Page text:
royal sovereign
Royal Sovereign (I)
1937 - 1940


The Royal Sovereign in peacetime on the Thames. The ship would moor below Tower Bridge.

The MV Royal Sovereign was built for the New Medway Steam Packet Company by William Denny & Brothers, Dumbarton under their yard No. 1304. The ship was launched on May 28th 1937. By the time of delivery the New Medway Steam Packet Company had been acquired by the General Steam Navigation Co Ltd.

The ship was utilised on well patronised sailings from London to Bolougne and Calais and for the tourist market on the 'no-passport' weekend service to Ostend with an all-in ticket of 2 pounds 5 shillings. The approach of World War Two saw this traffic vanish, shortly after the outbreak of war the Royal Sovereign was used for the evacuation of women and children from port towns in Essex and Kent to East Anglia.

Further service in support of the war effort saw the Royal Sovereign in use as a troop transport between Southampton and Cherbourg. The vessel would be struck by a torpedo off the Isle of Wight, but this did not prevent her taking a significant part in the evacuation of troops from Dunkirk. The Admiralty later requisitioned the Royal Sovereign and renamed her the HMS Royal Scot.

On December 9th 1940 the Royal Sovereign was sailing from the Gareloch to the South of England, whilst navigating the Bristol Channel the ship hit a mine and started to take on water. The Chief Officer was killed with others sustaining injuries from the explosion. The ship did not sink immediately which allowed a tug to come alongside and take on the survivors.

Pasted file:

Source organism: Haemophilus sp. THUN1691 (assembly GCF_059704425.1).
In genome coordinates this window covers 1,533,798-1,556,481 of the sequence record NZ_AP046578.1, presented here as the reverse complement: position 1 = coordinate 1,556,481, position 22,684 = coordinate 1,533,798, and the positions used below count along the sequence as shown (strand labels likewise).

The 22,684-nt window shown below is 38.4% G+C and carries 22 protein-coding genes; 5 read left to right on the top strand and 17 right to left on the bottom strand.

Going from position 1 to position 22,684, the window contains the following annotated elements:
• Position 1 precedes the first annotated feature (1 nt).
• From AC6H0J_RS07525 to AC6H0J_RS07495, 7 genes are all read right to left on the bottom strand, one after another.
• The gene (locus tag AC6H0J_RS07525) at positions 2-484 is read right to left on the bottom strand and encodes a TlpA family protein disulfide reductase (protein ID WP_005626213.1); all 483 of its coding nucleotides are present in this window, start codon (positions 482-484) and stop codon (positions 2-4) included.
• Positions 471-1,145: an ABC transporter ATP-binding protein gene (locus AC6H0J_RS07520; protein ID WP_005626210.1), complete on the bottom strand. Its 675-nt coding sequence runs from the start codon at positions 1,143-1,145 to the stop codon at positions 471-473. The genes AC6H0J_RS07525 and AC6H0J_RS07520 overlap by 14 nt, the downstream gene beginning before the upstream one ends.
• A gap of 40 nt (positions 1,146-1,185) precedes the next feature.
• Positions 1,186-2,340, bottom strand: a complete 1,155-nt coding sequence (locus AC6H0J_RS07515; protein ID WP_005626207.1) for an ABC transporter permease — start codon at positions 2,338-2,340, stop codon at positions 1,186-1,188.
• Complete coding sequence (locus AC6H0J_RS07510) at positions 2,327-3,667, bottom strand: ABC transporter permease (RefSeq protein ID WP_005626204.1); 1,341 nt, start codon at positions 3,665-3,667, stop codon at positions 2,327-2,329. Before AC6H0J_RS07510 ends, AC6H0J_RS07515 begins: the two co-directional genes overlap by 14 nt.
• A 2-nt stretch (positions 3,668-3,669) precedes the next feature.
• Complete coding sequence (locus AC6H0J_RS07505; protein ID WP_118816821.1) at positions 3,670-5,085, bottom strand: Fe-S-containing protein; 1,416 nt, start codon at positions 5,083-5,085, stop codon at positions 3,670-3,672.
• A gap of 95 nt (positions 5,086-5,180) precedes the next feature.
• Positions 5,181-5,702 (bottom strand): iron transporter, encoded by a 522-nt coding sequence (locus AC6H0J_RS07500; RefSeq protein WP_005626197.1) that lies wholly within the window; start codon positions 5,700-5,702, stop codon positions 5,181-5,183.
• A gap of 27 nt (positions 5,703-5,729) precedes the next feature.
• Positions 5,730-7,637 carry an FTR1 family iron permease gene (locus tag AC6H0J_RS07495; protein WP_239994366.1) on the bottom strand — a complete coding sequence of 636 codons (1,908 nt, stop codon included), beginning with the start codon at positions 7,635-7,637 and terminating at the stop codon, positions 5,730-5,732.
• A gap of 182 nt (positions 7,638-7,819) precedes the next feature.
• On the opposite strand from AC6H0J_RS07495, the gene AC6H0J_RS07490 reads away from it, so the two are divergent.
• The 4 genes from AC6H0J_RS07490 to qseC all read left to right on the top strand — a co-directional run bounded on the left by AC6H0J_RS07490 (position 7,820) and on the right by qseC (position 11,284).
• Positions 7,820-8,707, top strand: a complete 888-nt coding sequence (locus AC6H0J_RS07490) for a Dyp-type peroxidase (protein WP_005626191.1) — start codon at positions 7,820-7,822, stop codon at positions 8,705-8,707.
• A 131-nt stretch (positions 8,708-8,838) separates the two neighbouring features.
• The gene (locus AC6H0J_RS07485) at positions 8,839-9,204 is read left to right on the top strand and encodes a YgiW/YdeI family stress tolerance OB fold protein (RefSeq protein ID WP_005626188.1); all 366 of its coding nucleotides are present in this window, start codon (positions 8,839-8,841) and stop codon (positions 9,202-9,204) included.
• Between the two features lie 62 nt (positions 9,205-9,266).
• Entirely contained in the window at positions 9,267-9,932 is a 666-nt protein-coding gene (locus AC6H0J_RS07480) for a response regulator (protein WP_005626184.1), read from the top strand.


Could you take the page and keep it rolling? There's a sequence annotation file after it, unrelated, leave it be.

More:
General Details - Royal Sovereign (I)

Builder: William Denny & Brothers, Dumbarton.
Launched: 1937
Length: 269ft 6in
Beam: 47ft
Draught ??
Weight: 1,527 tons gross
Engines: Two Sulzer 2,250hp engines, Type TS.
Screws: Two
Service Speed: ??
Crew: ??
Passengers: ??

Royal Sovereign (II)
1948 - 2008

The post-war Royal Sovereign shortly after delivery in 1948.

Following the end of World War Two General Steam Navigation Co Ltd placed an order with William Denny for a replacement vessel for the sunken Royal Soveriegn.

The ship was launched on May 7th 1948 and completed her maiden voyage on July 24th 1948, sailing from Tower Pier, London to Ramsgate. Stops were made at Tilbury, Southend & Margate. Excursions were also made to the Continent.

In many ways the new ship was similar to her predecessor. However improvements included a covered observation lounge on the sun deck and a spacious lounge on the promenade deck. Fore & aft on the main deck were two dining rooms seating 96 & 140 persons respectively.

In addition to the local coastal trade during 1966 the Royal Sovereign did some cross Channel work, being based at Great Yarmouth for trips to Calais. This did not last long, perhaps seriously challenged by the roll-on, roll-off vehicle ferries in use on the cross-channel sailings.

During 1967 the ship was sold to Townsend Brothers and converted to carry a maimum of twenty four lorries between Dover & Zeebrugge, being renamed Autocarrier for this service.

In 1973 the Autocarrier was sold to Naples operator Societa Patrenopea di Navigazione in 1973 for ferry service between Naples & the island of Ischia. The ship was altered for this service and renamed Ischia. During 1975 she passed to Navigazione Toscana, Livorno, for services to Portoferraio on Elba. In the 1980s she returned to Naples-Ischia servoce for Traghetti Pozzuoli SRL.

The ship was sold in late 2007 and broken up at a shipbreakers in Aliaga, Turkey.

General Details - Royal Sovereign (II)

Builder: William Denny & Brothers, Dumbarton, Yard No. 1413.
Launched: 1948
Length: 285ft 0in
Beam: 48ft 0in
Draught 8ft 9in
Weight: 1,850 tons gross
Engines: Two Sulzer 12cyl 2,250hp engines.
Screws: Two
Service Speed: 21 knots
Crew: ??
Passengers: 1,783

Page added February 15th 2009
Last updated December 24th 2010

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